Date of Conferral
Public Policy and Administration
Victor A. Ferreros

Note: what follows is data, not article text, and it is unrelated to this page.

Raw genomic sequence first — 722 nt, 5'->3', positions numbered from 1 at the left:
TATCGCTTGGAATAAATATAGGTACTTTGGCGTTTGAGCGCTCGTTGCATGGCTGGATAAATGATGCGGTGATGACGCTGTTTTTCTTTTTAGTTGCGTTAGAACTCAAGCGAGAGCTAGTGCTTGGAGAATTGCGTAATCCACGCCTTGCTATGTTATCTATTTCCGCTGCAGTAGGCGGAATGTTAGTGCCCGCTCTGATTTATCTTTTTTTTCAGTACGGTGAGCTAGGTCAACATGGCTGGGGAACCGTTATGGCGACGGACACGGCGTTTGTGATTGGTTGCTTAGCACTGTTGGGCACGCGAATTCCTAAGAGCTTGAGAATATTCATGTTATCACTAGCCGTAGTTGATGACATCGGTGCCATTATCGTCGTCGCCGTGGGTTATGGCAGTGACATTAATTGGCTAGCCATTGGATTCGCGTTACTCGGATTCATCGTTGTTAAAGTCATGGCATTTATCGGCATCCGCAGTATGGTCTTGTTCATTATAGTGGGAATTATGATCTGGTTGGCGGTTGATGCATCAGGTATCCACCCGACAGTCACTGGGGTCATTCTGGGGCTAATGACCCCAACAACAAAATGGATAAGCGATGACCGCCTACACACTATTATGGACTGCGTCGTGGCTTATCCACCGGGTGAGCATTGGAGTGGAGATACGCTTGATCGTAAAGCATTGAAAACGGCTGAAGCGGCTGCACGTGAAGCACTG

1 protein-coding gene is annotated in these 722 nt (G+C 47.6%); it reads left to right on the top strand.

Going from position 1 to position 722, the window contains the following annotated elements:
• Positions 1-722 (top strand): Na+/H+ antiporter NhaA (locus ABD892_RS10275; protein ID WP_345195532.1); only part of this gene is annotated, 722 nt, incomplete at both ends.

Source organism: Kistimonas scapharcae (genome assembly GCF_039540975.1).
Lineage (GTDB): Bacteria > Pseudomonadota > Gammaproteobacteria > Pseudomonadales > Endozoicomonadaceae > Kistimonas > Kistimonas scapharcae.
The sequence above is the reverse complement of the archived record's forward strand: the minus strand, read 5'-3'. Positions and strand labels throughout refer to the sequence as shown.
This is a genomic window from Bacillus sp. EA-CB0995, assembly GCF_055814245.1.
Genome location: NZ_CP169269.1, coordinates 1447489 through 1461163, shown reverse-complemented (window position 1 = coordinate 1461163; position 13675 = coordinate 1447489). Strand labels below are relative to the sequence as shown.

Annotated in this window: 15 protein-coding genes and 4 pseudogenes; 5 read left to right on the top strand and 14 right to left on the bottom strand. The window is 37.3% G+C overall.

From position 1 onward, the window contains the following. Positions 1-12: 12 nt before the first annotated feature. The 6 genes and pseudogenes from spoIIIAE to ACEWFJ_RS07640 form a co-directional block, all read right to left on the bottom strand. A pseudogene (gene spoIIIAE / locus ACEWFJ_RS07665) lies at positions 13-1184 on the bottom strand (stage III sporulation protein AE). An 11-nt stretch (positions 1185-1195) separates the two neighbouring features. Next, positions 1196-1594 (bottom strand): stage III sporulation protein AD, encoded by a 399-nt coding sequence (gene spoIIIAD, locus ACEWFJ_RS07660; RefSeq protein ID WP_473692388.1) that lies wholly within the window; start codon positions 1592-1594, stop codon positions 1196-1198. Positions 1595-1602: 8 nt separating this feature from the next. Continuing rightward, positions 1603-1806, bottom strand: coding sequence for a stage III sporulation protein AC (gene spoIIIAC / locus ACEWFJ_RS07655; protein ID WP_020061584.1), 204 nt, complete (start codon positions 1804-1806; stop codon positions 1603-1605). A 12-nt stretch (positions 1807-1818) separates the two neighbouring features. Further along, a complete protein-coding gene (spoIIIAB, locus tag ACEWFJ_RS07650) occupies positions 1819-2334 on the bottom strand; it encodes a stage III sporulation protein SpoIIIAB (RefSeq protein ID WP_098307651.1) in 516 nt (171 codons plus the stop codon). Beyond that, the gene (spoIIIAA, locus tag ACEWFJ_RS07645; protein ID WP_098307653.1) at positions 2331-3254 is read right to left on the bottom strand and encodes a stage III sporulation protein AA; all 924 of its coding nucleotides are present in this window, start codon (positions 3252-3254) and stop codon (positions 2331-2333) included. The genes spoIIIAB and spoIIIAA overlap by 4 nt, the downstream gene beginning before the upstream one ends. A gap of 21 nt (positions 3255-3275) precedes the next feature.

Despite 25 years of concerted efforts by African governments to adopt consistent policies for increasing food production, hunger and poverty are still prevalent in the continent. Using Bernanke's conceptualization of the credit channel theory of monetary policy, the purpose of this correlational study was to investigate whether a subsidy program, the National Accelerated Agricultural Inputs Access Program (NAAIAP), affected the rates of fertilizer usage and food production in Kakamega County, Western Kenya. Purposive stratified sampling was used to select 114 participants consisting of 72 farmers in each of the 2 groups: NAAIAP beneficiaries and nonbeneficiaries. Participants completed a survey on fertilizer usage rates, income earned, and surplus maize yield. Data were analyzed using multiple regression to test whether there was a difference between the beneficiary and nonbeneficiary groups regarding income, surplus product, and the dependent variable of fertilizer usage. Results indicated that beneficiaries of NAAIAP credit program bought and prepared to use fertilizers significantly earlier than did their counterparts. Further, the results of multiple regression indicated significant positive correlation (p <.05) between income earned from sale of surplus maize yield and quantity of fertilizer used by farmers in Kakamega County. These findings suggest that NAAIAP improved food security and farmers' income in Kakamega Count. This study contributes to social change by recommending to subsidy program administrators in Kakamega County to consider policy changes. Such policy changes may improve program outreach to resource-poor farmers and improve income and product yield in the agricultural sector of Kenya.